For the uninitiated, The Lost Boys is the story of two brothers, Sam (Corey Haim) and Michael (Jason Patric) who move with their recently-divorced mother (Dianne West) to stay with her eccentric father in Santa Carla, California. Cue lashings of teen angst and despair about feeling isolated and not fitting in and stuff. At a local comic book store, Sam bumps into the Frog Brothers (Corey Feldman and Jamison Newlander) who warn him that the town has become overrun with vampires and give him comics to educate him about the threat, while big brother Michael falls in love with Star (Jami Gertz) who happens to be in a relationship with a local gang leader called David (the aforementioned mullet-sporting Sutherland). Yup, you guessed it, David’s gang is actually made up of the very same vampires that have been terrorizing the town and making people disappear, and they want the star-struck (sorry) Michael to join their ranks. The story builds to an epic showdown between good and evil featuring a few fantastically creative kill scenes and some better one-liners.

At the time, Lost Boys represented something of a gamble by Warner Bros. Horror comedies aimed specifically at teenagers was an unexplored genre. To make things even harder, at the time, the main cast was comprised mainly of untested wannabes and even director Joel Schumacher was a largely unknown quantity with only The Incredible Shrinking Woman (1981) and St Elmo’s Fire (1985) on his resume.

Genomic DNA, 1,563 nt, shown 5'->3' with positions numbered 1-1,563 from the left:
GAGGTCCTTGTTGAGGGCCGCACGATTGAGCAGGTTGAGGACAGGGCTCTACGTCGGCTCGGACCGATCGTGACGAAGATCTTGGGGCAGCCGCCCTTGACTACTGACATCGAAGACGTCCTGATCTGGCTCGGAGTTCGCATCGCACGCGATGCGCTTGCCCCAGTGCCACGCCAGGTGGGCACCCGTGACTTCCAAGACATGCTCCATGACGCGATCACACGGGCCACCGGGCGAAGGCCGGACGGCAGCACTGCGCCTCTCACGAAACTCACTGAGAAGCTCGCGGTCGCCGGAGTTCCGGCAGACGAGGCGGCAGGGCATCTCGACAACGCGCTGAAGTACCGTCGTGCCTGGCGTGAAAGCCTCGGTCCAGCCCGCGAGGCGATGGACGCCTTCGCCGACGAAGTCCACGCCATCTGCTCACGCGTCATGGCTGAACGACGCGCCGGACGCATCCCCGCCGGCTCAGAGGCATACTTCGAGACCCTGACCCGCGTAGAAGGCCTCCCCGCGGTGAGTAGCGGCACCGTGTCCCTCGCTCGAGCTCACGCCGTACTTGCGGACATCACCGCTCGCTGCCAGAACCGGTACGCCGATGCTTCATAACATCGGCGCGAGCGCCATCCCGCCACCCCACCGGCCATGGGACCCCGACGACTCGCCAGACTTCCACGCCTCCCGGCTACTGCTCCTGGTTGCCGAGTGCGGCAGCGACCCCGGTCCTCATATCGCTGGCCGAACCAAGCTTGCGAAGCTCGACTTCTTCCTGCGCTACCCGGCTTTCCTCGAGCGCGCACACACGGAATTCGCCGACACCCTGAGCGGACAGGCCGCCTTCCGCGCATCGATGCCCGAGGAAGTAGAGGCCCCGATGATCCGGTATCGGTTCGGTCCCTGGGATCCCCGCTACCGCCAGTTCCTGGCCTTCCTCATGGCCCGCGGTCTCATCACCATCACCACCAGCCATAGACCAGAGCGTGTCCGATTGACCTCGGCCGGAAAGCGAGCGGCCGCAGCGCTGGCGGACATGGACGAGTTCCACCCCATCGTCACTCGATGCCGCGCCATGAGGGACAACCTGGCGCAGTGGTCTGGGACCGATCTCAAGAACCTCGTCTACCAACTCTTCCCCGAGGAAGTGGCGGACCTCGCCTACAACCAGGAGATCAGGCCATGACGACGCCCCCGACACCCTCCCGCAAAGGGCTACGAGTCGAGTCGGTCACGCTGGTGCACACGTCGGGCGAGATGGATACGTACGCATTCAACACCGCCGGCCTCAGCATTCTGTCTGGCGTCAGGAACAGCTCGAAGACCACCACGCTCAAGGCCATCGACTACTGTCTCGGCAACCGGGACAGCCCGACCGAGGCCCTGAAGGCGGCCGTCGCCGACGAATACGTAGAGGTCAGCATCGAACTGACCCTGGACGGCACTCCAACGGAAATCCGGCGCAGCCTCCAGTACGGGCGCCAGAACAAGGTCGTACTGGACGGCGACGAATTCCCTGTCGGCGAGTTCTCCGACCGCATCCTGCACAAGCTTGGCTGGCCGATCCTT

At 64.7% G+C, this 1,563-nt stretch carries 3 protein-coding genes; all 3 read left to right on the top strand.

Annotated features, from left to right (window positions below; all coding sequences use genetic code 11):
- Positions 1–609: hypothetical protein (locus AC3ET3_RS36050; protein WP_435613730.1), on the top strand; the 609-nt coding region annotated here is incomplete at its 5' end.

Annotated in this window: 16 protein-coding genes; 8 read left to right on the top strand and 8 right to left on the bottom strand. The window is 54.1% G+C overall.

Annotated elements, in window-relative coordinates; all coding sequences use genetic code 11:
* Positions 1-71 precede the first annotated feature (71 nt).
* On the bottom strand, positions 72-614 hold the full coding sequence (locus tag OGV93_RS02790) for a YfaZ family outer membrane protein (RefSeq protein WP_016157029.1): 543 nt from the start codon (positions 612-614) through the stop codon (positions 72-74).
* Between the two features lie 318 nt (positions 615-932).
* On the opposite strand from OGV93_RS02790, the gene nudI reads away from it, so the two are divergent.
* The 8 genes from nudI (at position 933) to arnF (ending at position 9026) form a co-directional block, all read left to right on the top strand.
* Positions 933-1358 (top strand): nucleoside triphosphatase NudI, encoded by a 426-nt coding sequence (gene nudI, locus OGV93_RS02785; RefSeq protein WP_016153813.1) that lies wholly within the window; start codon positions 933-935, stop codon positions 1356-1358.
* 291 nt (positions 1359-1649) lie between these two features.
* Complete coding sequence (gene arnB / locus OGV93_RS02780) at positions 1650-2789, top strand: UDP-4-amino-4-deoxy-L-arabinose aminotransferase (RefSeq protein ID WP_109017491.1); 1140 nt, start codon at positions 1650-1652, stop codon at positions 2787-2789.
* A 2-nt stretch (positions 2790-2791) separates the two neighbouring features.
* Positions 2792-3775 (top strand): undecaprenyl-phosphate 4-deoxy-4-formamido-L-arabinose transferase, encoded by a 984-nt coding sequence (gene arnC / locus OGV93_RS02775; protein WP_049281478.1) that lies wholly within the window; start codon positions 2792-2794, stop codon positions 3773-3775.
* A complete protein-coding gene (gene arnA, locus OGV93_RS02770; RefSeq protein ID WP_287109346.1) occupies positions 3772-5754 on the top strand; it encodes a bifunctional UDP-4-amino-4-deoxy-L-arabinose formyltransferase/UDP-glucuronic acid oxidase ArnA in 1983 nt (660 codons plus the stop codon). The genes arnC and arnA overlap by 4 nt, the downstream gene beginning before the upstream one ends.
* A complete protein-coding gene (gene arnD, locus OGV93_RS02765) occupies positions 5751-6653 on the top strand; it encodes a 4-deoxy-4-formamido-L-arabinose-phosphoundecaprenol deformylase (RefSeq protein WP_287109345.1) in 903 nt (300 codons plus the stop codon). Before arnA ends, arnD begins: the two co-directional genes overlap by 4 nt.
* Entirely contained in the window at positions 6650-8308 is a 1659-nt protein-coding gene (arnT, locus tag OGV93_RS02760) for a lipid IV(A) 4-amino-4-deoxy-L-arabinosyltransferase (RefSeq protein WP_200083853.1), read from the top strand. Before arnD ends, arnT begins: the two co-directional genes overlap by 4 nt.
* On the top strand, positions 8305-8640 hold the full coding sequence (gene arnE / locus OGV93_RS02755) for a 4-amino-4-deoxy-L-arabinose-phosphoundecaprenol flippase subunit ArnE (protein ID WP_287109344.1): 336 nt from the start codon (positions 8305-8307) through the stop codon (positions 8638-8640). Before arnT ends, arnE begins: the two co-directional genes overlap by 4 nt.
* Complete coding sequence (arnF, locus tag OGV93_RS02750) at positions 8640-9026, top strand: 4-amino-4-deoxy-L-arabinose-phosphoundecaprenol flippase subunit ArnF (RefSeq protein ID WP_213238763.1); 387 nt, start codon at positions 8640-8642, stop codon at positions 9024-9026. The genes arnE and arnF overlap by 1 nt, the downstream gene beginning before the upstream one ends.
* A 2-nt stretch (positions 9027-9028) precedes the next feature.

Even with the benefit of having 30-years to think about it, it’s hard to pinpoint what makes Lost Boys work so well. The plot itself is a little thin with not many surprises, but the script is sharp and witty. A piece of marketing genius, the slogan (‘Sleep all day, party all night, never grow old, never die. It’s fun to be a vampire’) captured both the imagination and the mood of a generation, while the sleek MTV-style visuals are positively spellbinding, Kiefer Sutherland made the coolest villain ever, and Jami Gertz playing the little girl lost role sent pulses racing. As sultry and vulnerable as she appeared, you just knew she was as dangerous and ruthless as a coiled cobra. The haunting soundtrack, an essential component of any 80’s movie, was also a contributing factor. Even the dog Nanook deserves special praise for several show-stealing scenes.

However, despite all this, Lost Boys was much more than the sum of its parts, making an undeniable impression on the psyche Generation X and paving the way for everything from Buffy the Vampire Slayer to the Twilight saga. The movie did spawn two low-key sequels of it’s own, Lost Boys: the Tribe (2008) and Lost Boys: the Thirst (2010) but neither set the world on fire, and a rumoured proper sequel, the Lost Girls, also directed by Joel Schumacher and which sounded fucking amazing, failed to materialize. The enduring legacy of Lost Boys ties in neatly with the source of the title, J.M. Barrie’s Peter Pan who, just like vampires, never grew up. To my knowledge he didn’t end up dissolving in a bath of holy water and garlic or being impaled on a fence post either, so there’s that.